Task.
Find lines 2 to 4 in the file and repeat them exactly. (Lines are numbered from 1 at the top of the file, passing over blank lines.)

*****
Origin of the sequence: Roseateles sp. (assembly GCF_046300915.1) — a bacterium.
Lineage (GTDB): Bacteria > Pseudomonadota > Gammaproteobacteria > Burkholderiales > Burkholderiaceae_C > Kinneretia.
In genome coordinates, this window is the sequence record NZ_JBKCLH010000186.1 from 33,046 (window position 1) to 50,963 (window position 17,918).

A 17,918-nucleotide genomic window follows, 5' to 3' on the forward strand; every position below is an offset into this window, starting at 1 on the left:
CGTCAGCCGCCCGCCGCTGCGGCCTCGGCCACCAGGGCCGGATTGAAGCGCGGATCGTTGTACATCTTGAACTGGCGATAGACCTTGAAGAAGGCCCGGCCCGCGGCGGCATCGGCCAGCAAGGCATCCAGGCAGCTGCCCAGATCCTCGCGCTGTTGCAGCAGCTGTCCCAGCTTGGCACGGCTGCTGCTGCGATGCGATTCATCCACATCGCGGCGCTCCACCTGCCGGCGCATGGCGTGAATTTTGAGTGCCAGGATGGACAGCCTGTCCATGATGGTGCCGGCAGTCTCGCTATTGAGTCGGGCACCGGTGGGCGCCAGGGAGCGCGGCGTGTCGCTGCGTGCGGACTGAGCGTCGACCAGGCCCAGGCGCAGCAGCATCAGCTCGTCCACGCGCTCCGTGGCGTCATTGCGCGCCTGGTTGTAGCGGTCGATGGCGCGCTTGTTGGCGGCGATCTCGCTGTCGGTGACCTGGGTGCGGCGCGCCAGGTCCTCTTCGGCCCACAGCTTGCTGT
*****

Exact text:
Lineage (GTDB): Bacteria > Pseudomonadota > Gammaproteobacteria > Burkholderiales > Burkholderiaceae_C > Kinneretia.
In genome coordinates, this window is the sequence record NZ_JBKCLH010000186.1 from 33,046 (window position 1) to 50,963 (window position 17,918).

A 17,918-nucleotide genomic window follows, 5' to 3' on the forward strand; every position below is an offset into this window, starting at 1 on the left: